Reply to Objection 2: The work that is done for another becomes his for whom it is done: and in like manner the work done by a man who is one with me is somewhat mine. Hence it is not contrary to Divine justice if a man receives the fruit of the works done by a man who is one with him in charity, or of works done for him. This also happens according to human justice, so that the satisfaction offered by one is accepted in lieu of another's.

Reply to Objection 3: Praise is not given to a person save according to his relation to an act, wherefore praise is "in relation to something" (Ethic. i, 12). And since no man is made or shown to be well- or ill-disposed to something by another's deed, it follows that no man is praised for another's deeds save accidentally in so far as he is somewhat the cause of those deeds, by giving counsel, assistance, inducement, or by any other means. on the other hand, a work is meritorious to a person, not only by reason of his disposition, but also in view of something consequent upon his disposition or state, as evidenced by what has been said.

Reply to Objection 4: It is directly contrary to justice to take away from a person that which is his due: but to give a person what is not his due is not contrary to justice, but surpasses the bounds of justice, for it is liberality. Now a person cannot be hurt by the ills of another, unless he be deprived of something of his own. Consequently it is not becoming that one should be punished for another's sins, as it is that one should acquire some advantage from deeds of another.

Whether the dead can be assisted by the works of the living?


Objection 1: It would seem that the dead cannot be assisted by the works of the living. First, because the Apostle says (
2Co 5,10): "We must all be manifested before the judgment seat of Christ, that every one may receive the proper things of the body, according as he hath done." Therefore nothing can accrue to a man from the works of others, which are done after his death and when he is no longer in the body.

Objection 2: Further, this also seems to follow from the words of Apoc. 14:13, "Blessed are the dead who die in the Lord . . . for their works follow them."

Objection 3: Further, it belongs only to one who is on the way to advance on account of some deed. Now after death men are no longer wayfarers, because to them the words of Jb 19,8, refer: "He hath hedged in my path round about, and I cannot pass." Therefore the dead cannot be assisted by a person's suffrages.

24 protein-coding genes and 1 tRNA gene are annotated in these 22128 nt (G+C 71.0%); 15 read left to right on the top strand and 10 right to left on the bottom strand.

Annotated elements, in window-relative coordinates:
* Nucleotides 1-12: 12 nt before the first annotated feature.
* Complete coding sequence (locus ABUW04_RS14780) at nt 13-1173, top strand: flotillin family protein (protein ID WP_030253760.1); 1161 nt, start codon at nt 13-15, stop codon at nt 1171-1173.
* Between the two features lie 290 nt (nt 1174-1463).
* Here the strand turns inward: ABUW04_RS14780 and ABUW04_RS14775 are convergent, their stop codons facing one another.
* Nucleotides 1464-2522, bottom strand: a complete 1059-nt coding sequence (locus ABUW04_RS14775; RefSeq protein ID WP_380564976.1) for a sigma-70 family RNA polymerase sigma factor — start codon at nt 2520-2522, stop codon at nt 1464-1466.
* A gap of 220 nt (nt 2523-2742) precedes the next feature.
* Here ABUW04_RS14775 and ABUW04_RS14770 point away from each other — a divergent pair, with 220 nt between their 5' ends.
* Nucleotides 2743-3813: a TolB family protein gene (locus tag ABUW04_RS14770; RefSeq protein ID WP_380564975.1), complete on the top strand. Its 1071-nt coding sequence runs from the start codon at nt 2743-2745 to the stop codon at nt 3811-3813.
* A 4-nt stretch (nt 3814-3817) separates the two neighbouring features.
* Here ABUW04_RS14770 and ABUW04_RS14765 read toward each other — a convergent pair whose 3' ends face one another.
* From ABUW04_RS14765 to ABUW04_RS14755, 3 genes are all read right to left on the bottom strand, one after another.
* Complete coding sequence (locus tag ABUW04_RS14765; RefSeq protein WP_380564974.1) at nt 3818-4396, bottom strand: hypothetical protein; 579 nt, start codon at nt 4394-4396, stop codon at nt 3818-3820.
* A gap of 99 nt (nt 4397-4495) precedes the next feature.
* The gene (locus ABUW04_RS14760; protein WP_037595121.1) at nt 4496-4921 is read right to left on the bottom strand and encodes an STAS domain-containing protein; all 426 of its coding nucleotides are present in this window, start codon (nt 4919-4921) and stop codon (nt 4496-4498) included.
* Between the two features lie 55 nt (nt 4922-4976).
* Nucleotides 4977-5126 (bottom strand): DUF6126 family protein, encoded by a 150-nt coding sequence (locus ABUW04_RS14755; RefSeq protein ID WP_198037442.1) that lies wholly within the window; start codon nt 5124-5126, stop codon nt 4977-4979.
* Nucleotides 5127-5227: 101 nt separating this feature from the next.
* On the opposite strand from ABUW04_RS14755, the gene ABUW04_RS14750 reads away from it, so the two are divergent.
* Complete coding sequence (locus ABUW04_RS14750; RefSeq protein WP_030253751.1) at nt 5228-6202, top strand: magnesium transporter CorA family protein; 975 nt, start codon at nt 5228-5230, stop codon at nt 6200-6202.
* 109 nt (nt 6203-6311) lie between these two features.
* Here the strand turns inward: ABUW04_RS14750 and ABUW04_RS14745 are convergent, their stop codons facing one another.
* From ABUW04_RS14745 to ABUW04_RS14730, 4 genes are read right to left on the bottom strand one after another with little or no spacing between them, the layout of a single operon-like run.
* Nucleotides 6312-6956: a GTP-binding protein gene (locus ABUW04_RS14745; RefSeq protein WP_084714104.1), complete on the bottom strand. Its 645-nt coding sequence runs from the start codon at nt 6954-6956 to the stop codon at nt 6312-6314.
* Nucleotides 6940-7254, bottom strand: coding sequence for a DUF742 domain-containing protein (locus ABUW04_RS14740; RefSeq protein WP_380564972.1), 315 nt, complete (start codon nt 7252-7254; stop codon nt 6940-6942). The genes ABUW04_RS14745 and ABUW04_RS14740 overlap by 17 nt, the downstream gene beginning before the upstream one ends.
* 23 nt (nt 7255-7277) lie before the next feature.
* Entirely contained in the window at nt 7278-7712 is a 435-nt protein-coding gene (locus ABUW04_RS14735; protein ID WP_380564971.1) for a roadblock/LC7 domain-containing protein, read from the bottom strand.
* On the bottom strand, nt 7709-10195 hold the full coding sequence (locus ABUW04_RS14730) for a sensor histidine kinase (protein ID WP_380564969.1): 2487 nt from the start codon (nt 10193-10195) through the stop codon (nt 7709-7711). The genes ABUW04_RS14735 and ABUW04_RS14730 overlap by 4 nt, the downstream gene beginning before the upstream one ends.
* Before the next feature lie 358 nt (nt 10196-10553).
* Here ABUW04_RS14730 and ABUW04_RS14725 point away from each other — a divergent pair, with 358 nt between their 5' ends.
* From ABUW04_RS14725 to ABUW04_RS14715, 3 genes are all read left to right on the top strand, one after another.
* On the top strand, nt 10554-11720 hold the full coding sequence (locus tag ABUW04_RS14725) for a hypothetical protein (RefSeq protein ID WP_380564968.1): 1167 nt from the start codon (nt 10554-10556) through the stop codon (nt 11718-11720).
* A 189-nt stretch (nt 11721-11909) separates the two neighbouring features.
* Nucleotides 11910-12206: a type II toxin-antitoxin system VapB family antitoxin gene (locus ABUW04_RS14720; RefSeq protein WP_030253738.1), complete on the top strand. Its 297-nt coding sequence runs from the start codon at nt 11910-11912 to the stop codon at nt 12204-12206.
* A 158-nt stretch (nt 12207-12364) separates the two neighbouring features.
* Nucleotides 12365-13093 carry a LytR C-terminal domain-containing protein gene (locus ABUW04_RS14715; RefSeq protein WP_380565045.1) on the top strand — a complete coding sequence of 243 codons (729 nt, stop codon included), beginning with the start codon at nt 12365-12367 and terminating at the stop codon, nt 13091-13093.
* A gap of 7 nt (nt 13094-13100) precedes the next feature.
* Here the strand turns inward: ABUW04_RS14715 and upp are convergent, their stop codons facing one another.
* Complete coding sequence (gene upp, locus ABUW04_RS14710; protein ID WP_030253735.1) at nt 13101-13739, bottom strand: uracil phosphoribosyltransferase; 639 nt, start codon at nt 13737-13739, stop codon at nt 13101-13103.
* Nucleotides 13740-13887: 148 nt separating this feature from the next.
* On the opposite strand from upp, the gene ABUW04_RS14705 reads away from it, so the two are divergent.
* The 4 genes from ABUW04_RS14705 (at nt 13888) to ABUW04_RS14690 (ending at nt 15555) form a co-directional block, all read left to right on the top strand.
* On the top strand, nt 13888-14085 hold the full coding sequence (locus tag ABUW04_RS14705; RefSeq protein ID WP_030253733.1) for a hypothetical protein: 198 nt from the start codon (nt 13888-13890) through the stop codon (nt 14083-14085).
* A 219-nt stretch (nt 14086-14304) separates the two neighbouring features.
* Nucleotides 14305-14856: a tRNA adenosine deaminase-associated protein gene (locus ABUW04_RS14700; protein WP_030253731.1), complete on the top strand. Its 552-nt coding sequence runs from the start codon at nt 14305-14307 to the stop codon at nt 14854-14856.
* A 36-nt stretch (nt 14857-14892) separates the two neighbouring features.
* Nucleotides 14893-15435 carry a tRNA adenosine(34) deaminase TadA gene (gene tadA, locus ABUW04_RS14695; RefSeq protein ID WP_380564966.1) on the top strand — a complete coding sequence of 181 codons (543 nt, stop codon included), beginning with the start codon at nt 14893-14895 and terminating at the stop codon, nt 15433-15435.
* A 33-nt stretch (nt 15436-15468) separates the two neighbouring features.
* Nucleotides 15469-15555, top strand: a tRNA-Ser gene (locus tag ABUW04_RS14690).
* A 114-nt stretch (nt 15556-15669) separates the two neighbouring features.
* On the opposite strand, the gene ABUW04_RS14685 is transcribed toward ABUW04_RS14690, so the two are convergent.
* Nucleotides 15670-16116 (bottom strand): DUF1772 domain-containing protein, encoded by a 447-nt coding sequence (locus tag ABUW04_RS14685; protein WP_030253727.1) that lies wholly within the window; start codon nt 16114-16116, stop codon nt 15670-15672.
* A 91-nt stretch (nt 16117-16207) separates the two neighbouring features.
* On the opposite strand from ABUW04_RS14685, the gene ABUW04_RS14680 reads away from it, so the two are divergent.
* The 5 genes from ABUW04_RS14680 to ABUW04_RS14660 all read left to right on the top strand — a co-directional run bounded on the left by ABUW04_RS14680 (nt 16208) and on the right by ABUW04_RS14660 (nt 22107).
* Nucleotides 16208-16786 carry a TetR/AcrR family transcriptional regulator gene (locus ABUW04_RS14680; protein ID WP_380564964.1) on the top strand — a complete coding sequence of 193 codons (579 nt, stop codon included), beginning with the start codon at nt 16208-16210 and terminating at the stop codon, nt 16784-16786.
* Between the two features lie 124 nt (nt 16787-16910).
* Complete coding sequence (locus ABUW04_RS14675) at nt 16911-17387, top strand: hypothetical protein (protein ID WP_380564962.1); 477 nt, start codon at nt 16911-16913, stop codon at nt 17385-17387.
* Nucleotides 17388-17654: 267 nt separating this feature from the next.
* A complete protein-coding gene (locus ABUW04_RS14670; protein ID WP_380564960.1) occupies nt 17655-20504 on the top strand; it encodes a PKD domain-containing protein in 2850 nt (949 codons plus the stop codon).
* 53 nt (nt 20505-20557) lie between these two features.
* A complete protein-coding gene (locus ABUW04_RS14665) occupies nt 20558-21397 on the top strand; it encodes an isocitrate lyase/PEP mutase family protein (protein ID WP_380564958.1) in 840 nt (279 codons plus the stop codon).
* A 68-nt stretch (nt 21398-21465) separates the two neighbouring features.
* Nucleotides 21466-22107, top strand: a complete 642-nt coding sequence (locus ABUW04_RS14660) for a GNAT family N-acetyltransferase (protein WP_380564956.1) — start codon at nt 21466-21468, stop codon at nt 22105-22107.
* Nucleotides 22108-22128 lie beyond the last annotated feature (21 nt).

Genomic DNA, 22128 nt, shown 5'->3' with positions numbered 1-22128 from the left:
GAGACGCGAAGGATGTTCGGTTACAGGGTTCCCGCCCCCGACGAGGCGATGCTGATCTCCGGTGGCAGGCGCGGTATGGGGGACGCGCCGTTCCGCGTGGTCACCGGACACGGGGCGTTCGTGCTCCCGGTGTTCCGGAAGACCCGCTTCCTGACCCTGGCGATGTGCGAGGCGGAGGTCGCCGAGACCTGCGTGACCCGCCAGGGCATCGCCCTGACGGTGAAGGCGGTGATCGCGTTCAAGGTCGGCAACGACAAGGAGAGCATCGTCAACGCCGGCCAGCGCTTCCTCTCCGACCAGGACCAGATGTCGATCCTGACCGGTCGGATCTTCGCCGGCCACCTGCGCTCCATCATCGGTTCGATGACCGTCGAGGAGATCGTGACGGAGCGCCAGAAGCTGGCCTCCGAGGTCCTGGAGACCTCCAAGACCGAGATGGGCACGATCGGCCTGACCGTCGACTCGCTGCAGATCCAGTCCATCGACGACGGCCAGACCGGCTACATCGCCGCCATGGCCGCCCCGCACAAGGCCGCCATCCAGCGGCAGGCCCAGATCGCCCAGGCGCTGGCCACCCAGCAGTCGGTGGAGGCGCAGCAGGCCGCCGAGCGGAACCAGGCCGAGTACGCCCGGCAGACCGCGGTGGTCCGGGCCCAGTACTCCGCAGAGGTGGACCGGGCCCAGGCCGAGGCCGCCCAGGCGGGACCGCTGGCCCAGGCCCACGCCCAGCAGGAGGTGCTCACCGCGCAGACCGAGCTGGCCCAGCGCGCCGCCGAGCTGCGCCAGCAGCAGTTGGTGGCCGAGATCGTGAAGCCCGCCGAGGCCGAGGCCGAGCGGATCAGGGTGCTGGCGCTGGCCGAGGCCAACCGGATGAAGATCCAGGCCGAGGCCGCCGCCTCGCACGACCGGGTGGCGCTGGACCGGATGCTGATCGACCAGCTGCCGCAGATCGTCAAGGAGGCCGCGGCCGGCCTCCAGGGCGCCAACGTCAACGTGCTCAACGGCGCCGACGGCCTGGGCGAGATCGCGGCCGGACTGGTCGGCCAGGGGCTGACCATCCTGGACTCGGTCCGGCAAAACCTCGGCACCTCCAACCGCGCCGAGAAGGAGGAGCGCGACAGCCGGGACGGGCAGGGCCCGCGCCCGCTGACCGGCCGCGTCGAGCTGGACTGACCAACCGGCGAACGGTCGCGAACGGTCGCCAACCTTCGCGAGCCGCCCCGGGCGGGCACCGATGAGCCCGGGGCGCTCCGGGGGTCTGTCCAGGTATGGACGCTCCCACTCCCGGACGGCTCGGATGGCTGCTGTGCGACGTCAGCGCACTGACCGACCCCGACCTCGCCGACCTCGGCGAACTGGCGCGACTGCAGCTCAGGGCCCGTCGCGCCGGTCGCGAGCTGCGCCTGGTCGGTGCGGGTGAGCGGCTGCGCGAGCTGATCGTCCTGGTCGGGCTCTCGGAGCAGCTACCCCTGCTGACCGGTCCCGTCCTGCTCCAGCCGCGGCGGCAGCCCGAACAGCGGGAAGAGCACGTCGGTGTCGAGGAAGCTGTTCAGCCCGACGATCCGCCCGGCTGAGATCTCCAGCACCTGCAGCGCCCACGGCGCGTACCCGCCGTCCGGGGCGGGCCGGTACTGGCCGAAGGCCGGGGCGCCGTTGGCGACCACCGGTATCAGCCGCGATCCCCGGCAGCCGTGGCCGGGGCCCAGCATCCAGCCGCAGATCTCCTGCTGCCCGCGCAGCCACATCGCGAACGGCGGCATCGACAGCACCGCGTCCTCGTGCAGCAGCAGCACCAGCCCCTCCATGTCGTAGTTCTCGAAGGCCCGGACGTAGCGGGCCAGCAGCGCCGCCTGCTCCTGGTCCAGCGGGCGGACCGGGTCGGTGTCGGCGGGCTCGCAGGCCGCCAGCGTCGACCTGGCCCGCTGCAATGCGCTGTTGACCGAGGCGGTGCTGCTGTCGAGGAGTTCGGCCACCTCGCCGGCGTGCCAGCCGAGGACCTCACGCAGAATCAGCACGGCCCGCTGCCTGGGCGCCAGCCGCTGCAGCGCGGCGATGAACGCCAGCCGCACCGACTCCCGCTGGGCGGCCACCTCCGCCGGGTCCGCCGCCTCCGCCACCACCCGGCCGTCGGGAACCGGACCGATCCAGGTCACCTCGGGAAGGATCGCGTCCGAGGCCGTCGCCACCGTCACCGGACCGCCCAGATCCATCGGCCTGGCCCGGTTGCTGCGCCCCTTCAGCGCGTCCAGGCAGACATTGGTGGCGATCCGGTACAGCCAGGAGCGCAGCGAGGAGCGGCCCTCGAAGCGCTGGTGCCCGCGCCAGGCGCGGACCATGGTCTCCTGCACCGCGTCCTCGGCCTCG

Objection 4: Further, no one is assisted by the deed of another, unless there be some community of life between them. Now there is no community between the dead and the living, as the Philosopher says (Ethic. i, 11). Therefore the suffrages of the living do not profit the dead.

On the contrary are the words of 2M 12,46: "It is . . . a holy and wholesome thought to pray for the dead that they may be loosed from sins." But this would not be profitable unless it were a help to them. Therefore the suffrages of the living profit the dead.

Further, Augustine says (De Cure pro Mort. i): "Of no small weight is the authority of the Church whereby she clearly approves of the custom whereby a commendation of the dead has a place in the prayers which the priests pour forth to the Lord God at His altar." This custom was established by the apostles themselves according to the Damascene in a sermon on suffrages for the dead [*De his qui in fide dormierunt, 3], where he expresses himself thus: "Realizing the nature of the Mysteries the disciples of the Saviour and His holy apostles sanctioned a commemoration of those who had died in the faith, being made in the awe-inspiring and life-giving Mysteries." This is also confirmed by the authority of Dionysius (Hier. Eccl.), where he mentions the rite of the Early Church in praying for the dead, and, moreover, asserts that the suffrages of the living profit the dead. Therefore we must believe this without any doubt.

I answer that, Charity, which is the bond uniting the members of the Church, extends not only to the living, but also to the dead who die in charity. For charity which is the life of the soul, even as the soul is the life of the body, has no end: "Charity never falleth away" (1Co 13,8). Moreover, the dead live in the memory of the living: wherefore the intention of the living can be directed to them. Hence the suffrages of the living profit the dead in two ways even as they profit the living, both on account of the bond of charity and on account of the intention being directed to them. Nevertheless, we must not believe that the suffrages of the living profit them so as to change their state from unhappiness to happiness or "vice versa"; but they avail for the diminution of punishment or something of the kind that involves no change in the state of the dead.

Reply to Objection 1: Man while living in the body merited that such things should avail him after death. Wherefore if he is assisted thereby after this life, this is, nevertheless, the result of the things he has done in the body.

Or we may reply, according to John Damascene, in the sermon quoted above, that these words refer to the retribution which will be made at the final judgment, of eternal glory or eternal unhappiness: for then each one will receive only according as he himself has done in the body. Meanwhile, however, he can be assisted by the suffrages of the living.

Reply to Objection 2: The words quoted refer expressly to the sequel of eternal retribution as is clear from the opening words: "Blessed are the dead," etc. Or we may reply that deeds done on their behalf are somewhat their own, as stated above.